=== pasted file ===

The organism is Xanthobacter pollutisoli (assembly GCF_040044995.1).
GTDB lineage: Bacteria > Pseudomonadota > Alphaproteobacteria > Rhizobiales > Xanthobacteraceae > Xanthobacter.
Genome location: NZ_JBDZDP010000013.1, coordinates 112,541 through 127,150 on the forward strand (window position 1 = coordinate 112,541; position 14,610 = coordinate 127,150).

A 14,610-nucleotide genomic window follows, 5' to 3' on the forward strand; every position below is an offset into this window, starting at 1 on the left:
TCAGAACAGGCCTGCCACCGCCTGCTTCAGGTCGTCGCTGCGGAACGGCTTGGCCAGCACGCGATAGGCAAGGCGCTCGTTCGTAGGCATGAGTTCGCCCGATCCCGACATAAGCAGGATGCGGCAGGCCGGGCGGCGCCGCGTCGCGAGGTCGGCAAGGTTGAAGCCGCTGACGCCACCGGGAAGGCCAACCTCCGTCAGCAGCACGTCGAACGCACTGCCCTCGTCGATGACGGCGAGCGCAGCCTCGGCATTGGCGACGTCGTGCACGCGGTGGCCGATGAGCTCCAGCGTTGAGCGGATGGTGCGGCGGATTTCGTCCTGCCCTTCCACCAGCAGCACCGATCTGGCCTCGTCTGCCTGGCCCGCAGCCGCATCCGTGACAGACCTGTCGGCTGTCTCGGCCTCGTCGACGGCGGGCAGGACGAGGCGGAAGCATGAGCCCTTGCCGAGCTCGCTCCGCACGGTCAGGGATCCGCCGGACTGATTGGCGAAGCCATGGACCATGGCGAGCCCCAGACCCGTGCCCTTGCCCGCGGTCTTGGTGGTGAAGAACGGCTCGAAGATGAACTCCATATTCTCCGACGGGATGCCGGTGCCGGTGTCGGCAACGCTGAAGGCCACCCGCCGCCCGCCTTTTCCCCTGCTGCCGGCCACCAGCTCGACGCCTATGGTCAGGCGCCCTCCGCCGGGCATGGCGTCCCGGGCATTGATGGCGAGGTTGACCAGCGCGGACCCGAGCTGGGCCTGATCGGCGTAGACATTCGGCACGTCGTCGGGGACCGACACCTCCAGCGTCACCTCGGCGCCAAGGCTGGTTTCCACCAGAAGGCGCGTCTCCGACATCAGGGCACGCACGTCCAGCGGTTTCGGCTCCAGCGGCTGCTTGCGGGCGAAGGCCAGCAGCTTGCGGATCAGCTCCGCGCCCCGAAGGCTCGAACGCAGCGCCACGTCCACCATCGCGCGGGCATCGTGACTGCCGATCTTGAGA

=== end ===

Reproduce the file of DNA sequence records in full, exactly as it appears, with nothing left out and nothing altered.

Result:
The organism is Xanthobacter pollutisoli (assembly GCF_040044995.1).
GTDB lineage: Bacteria > Pseudomonadota > Alphaproteobacteria > Rhizobiales > Xanthobacteraceae > Xanthobacter.
Genome location: NZ_JBDZDP010000013.1, coordinates 112,541 through 127,150 on the forward strand (window position 1 = coordinate 112,541; position 14,610 = coordinate 127,150).

A 14,610-nucleotide genomic window follows, 5' to 3' on the forward strand; every position below is an offset into this window, starting at 1 on the left:
TCAGAACAGGCCTGCCACCGCCTGCTTCAGGTCGTCGCTGCGGAACGGCTTGGCCAGCACGCGATAGGCAAGGCGCTCGTTCGTAGGCATGAGTTCGCCCGATCCCGACATAAGCAGGATGCGGCAGGCCGGGCGGCGCCGCGTCGCGAGGTCGGCAAGGTTGAAGCCGCTGACGCCACCGGGAAGGCCAACCTCCGTCAGCAGCACGTCGAACGCACTGCCCTCGTCGATGACGGCGAGCGCAGCCTCGGCATTGGCGACGTCGTGCACGCGGTGGCCGATGAGCTCCAGCGTTGAGCGGATGGTGCGGCGGATTTCGTCCTGCCCTTCCACCAGCAGCACCGATCTGGCCTCGTCTGCCTGGCCCGCAGCCGCATCCGTGACAGACCTGTCGGCTGTCTCGGCCTCGTCGACGGCGGGCAGGACGAGGCGGAAGCATGAGCCCTTGCCGAGCTCGCTCCGCACGGTCAGGGATCCGCCGGACTGATTGGCGAAGCCATGGACCATGGCGAGCCCCAGACCCGTGCCCTTGCCCGCGGTCTTGGTGGTGAAGAACGGCTCGAAGATGAACTCCATATTCTCCGACGGGATGCCGGTGCCGGTGTCGGCAACGCTGAAGGCCACCCGCCGCCCGCCTTTTCCCCTGCTGCCGGCCACCAGCTCGACGCCTATGGTCAGGCGCCCTCCGCCGGGCATGGCGTCCCGGGCATTGATGGCGAGGTTGACCAGCGCGGACCCGAGCTGGGCCTGATCGGCGTAGACATTCGGCACGTCGTCGGGGACCGACACCTCCAGCGTCACCTCGGCGCCAAGGCTGGTTTCCACCAGAAGGCGCGTCTCCGACATCAGGGCACGCACGTCCAGCGGTTTCGGCTCCAGCGGCTGCTTGCGGGCGAAGGCCAGCAGCTTGCGGATCAGCTCCGCGCCCCGAAGGCTCGAACGCAGCGCCACGTCCACCATCGCGCGGGCATCGTGACTGCCGATCTTGAGA